Texas Architect Nov/Dec 2006: Place Making
Texas Architect is the official publication of the Texas Society of Architects, each edition features recently completed projects and other editorial content largely written by AIA members in Texas. That collective participation was the basis of Texas Architect’s recognition by the national AIA with a 2010 Institute Honor for Collaborative Achievement.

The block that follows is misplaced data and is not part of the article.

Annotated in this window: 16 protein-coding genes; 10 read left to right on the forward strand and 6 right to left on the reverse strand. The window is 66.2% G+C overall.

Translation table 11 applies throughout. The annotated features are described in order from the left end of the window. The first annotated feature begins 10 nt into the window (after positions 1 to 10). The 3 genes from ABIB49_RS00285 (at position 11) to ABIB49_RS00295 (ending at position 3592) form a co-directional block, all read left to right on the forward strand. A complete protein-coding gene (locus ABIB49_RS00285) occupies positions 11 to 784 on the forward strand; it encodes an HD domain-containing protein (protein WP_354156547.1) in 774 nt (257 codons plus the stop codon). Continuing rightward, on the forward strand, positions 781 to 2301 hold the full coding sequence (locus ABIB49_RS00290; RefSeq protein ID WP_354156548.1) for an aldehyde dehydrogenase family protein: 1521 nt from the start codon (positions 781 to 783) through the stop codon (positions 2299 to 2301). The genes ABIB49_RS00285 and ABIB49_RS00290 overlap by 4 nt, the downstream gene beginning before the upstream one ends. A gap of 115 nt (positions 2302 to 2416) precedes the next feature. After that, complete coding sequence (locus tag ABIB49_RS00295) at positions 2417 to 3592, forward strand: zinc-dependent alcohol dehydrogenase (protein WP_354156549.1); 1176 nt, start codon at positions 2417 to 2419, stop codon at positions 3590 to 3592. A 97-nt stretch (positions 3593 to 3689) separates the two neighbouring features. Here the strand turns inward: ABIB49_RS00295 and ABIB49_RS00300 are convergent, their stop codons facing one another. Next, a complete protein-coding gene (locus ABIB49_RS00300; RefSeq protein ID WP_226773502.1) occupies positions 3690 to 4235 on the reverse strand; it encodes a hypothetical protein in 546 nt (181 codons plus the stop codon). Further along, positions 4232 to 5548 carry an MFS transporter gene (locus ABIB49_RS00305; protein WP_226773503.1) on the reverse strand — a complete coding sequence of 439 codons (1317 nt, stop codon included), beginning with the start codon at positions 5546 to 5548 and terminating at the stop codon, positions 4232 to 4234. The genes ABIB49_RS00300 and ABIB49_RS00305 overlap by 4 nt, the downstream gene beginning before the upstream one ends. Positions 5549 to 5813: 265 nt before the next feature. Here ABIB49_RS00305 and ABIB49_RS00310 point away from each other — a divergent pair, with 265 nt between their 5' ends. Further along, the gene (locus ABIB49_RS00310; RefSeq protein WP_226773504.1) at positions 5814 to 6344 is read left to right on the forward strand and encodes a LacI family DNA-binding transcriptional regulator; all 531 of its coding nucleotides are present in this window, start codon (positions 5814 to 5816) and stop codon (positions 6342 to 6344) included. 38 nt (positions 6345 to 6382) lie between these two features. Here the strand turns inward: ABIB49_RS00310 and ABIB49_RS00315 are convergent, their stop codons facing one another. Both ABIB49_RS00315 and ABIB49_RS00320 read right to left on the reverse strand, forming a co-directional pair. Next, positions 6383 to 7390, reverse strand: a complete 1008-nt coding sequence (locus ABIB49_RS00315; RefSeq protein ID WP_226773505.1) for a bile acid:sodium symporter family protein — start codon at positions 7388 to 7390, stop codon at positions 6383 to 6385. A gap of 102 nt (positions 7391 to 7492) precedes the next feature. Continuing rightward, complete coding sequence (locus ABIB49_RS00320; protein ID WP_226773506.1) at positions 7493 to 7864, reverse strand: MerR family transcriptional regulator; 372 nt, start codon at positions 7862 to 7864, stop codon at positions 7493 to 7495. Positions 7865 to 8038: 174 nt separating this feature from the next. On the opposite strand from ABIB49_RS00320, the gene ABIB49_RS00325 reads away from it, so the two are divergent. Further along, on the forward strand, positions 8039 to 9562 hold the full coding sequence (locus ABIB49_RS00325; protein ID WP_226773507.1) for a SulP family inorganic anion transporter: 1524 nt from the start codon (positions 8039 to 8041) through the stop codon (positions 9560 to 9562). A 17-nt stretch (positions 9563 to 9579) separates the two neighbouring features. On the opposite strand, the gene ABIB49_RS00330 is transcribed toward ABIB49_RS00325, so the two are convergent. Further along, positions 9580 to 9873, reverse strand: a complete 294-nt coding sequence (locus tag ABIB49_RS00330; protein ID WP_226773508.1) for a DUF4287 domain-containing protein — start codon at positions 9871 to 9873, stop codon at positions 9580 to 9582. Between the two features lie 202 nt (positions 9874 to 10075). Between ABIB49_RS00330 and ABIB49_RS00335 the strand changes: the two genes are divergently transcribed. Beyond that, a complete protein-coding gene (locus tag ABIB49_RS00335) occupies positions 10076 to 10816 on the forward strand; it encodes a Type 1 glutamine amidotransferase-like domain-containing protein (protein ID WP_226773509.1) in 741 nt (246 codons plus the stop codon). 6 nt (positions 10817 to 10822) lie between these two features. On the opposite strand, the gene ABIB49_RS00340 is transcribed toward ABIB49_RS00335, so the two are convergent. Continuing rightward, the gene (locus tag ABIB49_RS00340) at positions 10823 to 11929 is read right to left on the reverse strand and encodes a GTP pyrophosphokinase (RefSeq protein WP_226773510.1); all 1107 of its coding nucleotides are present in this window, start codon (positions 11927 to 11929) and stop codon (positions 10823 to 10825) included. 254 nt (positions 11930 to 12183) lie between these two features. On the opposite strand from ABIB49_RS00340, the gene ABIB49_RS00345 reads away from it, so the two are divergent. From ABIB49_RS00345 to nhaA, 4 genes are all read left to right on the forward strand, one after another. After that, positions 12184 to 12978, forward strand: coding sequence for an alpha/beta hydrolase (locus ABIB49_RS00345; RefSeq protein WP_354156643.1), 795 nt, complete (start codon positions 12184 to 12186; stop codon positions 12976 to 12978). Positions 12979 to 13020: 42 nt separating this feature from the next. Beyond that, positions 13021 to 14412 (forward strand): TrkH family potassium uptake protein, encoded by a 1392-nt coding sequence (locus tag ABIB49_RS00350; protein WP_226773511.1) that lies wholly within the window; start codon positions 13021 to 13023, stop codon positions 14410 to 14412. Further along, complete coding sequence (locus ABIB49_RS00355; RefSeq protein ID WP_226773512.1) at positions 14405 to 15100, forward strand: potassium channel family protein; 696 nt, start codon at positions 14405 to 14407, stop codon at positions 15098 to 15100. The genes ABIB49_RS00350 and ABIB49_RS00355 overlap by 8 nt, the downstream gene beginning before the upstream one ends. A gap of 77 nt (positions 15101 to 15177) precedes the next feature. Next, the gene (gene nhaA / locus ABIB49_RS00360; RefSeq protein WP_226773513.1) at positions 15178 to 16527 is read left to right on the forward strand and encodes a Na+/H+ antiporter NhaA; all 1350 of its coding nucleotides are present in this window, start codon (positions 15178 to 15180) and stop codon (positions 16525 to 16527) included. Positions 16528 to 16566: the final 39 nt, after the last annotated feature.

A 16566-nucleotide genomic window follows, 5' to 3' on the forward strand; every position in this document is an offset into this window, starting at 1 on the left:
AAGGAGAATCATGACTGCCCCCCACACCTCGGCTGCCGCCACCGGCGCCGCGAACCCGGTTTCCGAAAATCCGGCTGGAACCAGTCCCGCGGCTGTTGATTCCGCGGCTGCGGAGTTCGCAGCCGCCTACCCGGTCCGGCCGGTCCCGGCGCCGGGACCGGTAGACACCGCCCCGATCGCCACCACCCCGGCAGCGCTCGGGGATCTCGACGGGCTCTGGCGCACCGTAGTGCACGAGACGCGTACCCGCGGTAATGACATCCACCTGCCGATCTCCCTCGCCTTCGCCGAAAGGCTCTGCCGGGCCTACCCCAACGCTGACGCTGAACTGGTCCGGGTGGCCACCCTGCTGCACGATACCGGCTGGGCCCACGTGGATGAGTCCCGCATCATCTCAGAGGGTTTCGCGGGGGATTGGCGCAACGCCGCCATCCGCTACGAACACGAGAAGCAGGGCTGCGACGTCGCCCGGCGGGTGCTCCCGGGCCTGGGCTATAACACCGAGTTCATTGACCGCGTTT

texas architect 12 11 / 1 2 2 0 0 6 NEWS A Grand Space for a Grande River r o m a The rehabilitation earlier this year of this small border community’s historic down- town plaza was a significant step towards the re- covery of one of Texas’ prime public spaces. The work is part of a multi-phased project designed to re-invigorate Roma’s economy by attracting tourists to this once-thriving town located along the Rio Grande about midway between Laredo and Brownsville. Settled in the 1770s as a ranching outpost for the town of Mier on the south bank of the river Roma was incorporated into the U.S. in 1848. The town was platted around Convent Avenue, a wide, two-block long thoroughfare that essentially functioned as a plaza. Flanked by the residential/commercial compounds of a prosperous merchant class, the architecture of Roma was financed by the profits of river steam- boat trade that distributed goods into northern Mexico from as far away as New York City and New Orleans. As the headwaters of navigation on the Rio Grande, Roma flourished on the wealth from that trade until 1904 when its economy came to a virtual standstill with the arrival of the railroad at the southern tip of Texas. Essentially frozen in time since the early twentieth century, the historic core of Roma was a time capsule waiting to be uncovered by architects and historians. That uncovering began in the early 1960s with the work of Eugene George, FAIA, who began documenting selected structures for the Historic American Build- ings Survey. It continued later in that decade with the survey work of Wayne Bell, FAIA, that resulted in the list- ing of Roma in the National Register of Historic Places, and it extended into 1972 with the publication of Roma, the semi- nal master’s thesis by David Hoffman, FAIA. An unfortu- nate diversion from that initial effort to preserve Roma cen- tered on a commemo- rative project for the U.S. bicentennial that constructed a then- fashionable paved mall in the upper portion of the plaza in a misguided attempt to bring economic vibrancy to a space that was historically unpaved and open to dramatic views of the Rio Grande. A new attempt to re-orient Roma towards preservation began in 1990 when the Texas Historical Com- mission, in partnership with the Dallas-based Meadows Foundation, initiated the Lower Rio Grande Heritage Corridor Project. As part of that effort, Roma’s architectural distinction and its historic ties to Mexico were recognized in its designation as a National Historic Landmark—the highest recogni- tion for historic properties in the U.S. To further develop the heri- tage corridor project, the Texas Parks and Wild- life Department, under executive orders issued by Governors Ann Richards and George W. Bush, took the lead in 1992 as it initiated the Roma Restoration Project. Grants from the Meadows Foundation facilitated the purchase of eight of the more outstanding buildings around the plaza by The Conservation Fund, as well as their rehabilitation by the Parks and Wildlife Department. Originally guided by a feasibility study by Joe Freeman, AIA, of Austin, and a preservation plan drafted by Killis Almond FAIA and Associates of San Antonio, the Roma Restoration Project preserved Hispanic build- ing traditions unique to Texas and to the U.S. as it garnered further credibility with additional funding through the Statewide Transportation Enhancement Program of the Texas Depart- ment of Transportation. In the course of its unprecedented six-year management tenure, TPWD repaired brick and sandstone banqu- etas (sidewalks); cleared courtyards of vegeta- tion; reassembled fragile brick roofs; secured wrought-iron balconies; reproduced complex brick shapes; and reintroduced historically this photo from 1972 depicts roma’s plaza essentially unchanged from its original condition as a dirt-covered public space. a pedestrian mall, added in 1976 for the U.s. Bicentennial, interrupted the continuity of the space and its sweeping view across the rio Grande. the site plan shows the culmination of several phases of improvements, including the removal of the mall that was completed this summer. co u rt e sy k el l m u ñ oz court esy t e x a s his torica l co m mis sio n PortscheLLer street 1 site pLaN 1 roma museum 2 worLd birding center 3 antonia saenz residence 4 roma city haLL 5 Leandro garcia house 6 rio grande river overLook 7 tino ramirez buiLding 8 guerra store N 5 6 8 4 3 7 2 estreLLa street